From 1929 to 1932, the BBC transmitters were used to broadcast television programmes using the 30-line Baird system, and from 1932 to 1935, the BBC also produced the programmes in their own studio at 16 Portland Place. On 3 November 1936, from Alexandra Palace located on the high ground of the north London ridge, the BBC began alternating Baird 240-line transmissions with EMI’s electronic scanning system which had recently been improved to 405 lines after a merger with Marconi. The Baird system at the time involved an intermediate film process, where footage was shot on cinefilm which was rapidly developed and scanned. The trial was due to last 6 months but the BBC ceased broadcasts with the Baird system in February 1937, due in part to a disastrous fire in the Baird facilities at Crystal Palace. It was becoming apparent to the BBC that the Baird system would ultimately fail due in large part to the lack of mobility of the Baird system’s cameras, with their developer tanks, hoses, and cables.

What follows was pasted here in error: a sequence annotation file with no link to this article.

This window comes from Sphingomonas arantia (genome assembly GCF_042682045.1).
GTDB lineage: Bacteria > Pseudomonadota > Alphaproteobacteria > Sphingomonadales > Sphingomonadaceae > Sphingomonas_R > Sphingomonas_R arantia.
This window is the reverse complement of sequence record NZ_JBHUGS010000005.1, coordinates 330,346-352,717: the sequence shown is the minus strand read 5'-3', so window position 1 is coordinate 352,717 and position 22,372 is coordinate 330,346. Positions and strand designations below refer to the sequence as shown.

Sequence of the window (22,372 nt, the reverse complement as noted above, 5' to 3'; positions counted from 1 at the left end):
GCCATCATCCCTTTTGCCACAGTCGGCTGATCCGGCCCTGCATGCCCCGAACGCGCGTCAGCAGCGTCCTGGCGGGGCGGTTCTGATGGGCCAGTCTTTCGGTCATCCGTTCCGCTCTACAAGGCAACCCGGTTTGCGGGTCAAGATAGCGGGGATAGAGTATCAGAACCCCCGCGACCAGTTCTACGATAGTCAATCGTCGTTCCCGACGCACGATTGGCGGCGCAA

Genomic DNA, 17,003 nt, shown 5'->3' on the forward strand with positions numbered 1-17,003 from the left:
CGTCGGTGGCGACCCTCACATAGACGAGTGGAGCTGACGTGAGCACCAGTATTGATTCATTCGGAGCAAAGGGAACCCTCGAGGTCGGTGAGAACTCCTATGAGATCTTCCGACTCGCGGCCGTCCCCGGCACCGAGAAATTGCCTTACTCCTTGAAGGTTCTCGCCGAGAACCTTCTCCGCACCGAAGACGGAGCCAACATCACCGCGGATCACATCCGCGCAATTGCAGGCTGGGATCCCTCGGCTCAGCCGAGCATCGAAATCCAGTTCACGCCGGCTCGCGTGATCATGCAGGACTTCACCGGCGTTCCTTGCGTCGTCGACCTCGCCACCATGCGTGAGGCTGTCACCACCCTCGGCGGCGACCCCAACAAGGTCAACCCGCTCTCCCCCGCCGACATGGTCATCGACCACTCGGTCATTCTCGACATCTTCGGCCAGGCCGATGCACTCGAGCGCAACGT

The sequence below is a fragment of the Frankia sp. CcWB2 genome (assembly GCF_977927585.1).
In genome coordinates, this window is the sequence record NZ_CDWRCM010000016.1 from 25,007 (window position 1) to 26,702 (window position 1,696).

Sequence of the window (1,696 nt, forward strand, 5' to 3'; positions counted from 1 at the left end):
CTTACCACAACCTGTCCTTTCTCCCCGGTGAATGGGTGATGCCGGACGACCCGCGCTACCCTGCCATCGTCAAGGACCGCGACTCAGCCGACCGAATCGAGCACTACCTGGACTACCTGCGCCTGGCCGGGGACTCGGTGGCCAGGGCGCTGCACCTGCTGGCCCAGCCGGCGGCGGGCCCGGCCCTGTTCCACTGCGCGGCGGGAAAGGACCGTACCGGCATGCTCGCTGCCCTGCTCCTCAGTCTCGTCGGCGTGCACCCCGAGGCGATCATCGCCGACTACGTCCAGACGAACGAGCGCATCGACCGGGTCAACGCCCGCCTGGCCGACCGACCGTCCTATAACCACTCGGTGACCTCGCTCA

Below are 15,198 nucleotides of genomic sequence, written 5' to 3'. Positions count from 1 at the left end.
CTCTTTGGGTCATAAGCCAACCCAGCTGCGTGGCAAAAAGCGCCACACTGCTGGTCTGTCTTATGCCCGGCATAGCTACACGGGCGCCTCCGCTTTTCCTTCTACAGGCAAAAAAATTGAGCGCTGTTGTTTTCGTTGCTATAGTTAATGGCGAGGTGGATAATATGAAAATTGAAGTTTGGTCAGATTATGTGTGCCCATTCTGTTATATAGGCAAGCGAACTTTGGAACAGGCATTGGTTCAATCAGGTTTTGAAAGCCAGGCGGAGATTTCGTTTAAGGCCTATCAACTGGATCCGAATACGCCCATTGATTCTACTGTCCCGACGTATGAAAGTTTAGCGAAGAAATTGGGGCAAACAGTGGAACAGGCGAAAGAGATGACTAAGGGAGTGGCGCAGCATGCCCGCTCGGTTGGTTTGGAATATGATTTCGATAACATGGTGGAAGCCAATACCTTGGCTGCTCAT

Baird’s television systems were replaced by the electronic television system developed by the newly formed company EMI-Marconi under Isaac Shoenberg, which had access to patents developed by Vladimir Zworykin and RCA. Similarly, Philo T. Farnsworth’s electronic “Image Dissector” camera was available to Baird’s company via a patent-sharing agreement. However, the Image Dissector camera was found to be lacking in light sensitivity, requiring excessive levels of illumination. Baird used the Farnsworth tubes instead to scan cinefilm, in which capacity they proved serviceable though prone to dropouts and other problems. Farnsworth himself came to London to Baird’s Crystal Palace laboratories in 1936, but was unable to fully solve the problem; the fire that burned Crystal Palace to the ground later that year further hampered the Baird company’s ability to compete.